In mathematics, a saddle point is a point in the domain of a function where the slopes (derivatives) of orthogonal function components defining the surface become zero (a stationary point) but are not a local extremum on both axes. The saddle point will always occur at a relative minimum along one axial direction (between peaks) and where the crossing axis is a relative maximum.
The name derives from the fact that the prototypical example in two dimensions is a surface that curves up in one direction, and curves down in a different direction, resembling a riding saddle or a mountain pass between two peaks forming a landform saddle. In terms of contour lines, a saddle point in two dimensions gives rise to a contour graph or trace that appears to intersect itself—such conceptually might form a 'figure eight' around both peaks; assuming the contour graph is at the very 'specific altitude' of the saddle point in three dimensions.
A simple criterion for checking if a given stationary point of a real-valued function F(x,y) of two real variables is a saddle point is to compute the function's Hessian matrix at that point: if the Hessian is indefinite, then that point is a saddle point. For example, the Hessian matrix of the function at the stationary point is the matrix
which is indefinite. Therefore, this point is a saddle point. This criterion gives only a sufficient condition. For example, the point is a saddle point for the function but the Hessian matrix of this function at the origin is the null matrix, which is not indefinite.
In the most general terms, a saddle point for a smooth function (whose graph is a curve, surface or hypersurface) is a stationary point such that the curve/surface/etc. in the neighborhood of that point is not entirely on any side of the tangent space at that point.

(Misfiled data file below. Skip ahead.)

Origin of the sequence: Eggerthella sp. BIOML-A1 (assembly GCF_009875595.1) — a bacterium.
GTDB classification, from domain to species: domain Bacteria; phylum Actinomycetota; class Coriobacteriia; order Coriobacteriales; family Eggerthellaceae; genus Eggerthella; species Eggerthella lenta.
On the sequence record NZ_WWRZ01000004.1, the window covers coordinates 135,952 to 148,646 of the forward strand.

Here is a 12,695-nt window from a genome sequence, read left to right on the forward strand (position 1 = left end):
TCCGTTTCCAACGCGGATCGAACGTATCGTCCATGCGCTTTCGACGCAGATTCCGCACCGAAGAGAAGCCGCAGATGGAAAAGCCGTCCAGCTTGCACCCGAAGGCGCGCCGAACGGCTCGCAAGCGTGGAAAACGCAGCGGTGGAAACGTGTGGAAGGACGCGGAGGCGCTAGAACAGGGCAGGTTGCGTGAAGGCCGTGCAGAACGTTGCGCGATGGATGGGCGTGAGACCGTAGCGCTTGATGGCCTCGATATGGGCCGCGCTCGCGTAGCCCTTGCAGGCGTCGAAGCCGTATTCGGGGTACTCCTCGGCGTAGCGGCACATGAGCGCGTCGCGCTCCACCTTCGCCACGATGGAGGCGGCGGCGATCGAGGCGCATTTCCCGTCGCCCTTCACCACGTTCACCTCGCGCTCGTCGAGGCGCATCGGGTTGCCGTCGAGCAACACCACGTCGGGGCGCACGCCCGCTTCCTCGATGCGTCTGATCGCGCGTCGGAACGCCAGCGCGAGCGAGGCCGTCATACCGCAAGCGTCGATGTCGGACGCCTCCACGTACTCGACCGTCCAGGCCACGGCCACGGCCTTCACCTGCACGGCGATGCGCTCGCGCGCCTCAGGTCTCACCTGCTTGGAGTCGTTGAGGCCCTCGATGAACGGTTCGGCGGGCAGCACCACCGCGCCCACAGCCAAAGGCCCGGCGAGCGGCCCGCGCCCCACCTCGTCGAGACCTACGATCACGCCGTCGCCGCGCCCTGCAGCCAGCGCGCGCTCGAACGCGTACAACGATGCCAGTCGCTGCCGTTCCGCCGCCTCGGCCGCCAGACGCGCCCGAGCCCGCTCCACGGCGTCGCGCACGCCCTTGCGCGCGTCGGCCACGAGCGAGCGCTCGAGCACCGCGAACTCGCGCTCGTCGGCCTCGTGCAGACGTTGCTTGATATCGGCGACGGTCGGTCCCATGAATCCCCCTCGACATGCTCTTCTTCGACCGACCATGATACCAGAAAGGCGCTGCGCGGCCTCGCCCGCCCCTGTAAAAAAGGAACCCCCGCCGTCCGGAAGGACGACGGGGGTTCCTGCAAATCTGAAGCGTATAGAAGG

A saddle surface is a smooth surface containing one or more saddle points.
Classical examples of two-dimensional saddle surfaces in the Euclidean space are second order surfaces, the hyperbolic paraboloid (which is often referred to as the saddle surface or "the standard saddle surface") and the hyperboloid of one sheet. The Pringles potato chip or crisp is an everyday example of a hyperbolic paraboloid shape.
Saddle surfaces have negative Gaussian curvature which distinguish them from convex/elliptical surfaces which have positive Gaussian curvature. A classical third-order saddle surface is the monkey saddle.
The PhD thesis of Grigori Perelman, titled "Saddle surfaces in Euclidean spaces," was devoted to saddle surfaces.
In dynamical systems, if the dynamic is given by a differentiable map f then a point is hyperbolic if and only if the differential of ƒ n (where n is the period of the point) has no eigenvalue on the (complex) unit circle when computed at the point. Then a saddle point is a hyperbolic periodic point whose stable and unstable manifolds have a dimension that is not zero.
A saddle point of a matrix is an element which is both the largest element in its column and the smallest element in its row.
- Saddle-point method is an extension of Laplace's method for approximating integrals
- Derivative test
- Hyperbolic equilibrium point
- Minimax theorem
- Max–min inequality
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- von Petersdorff 2006
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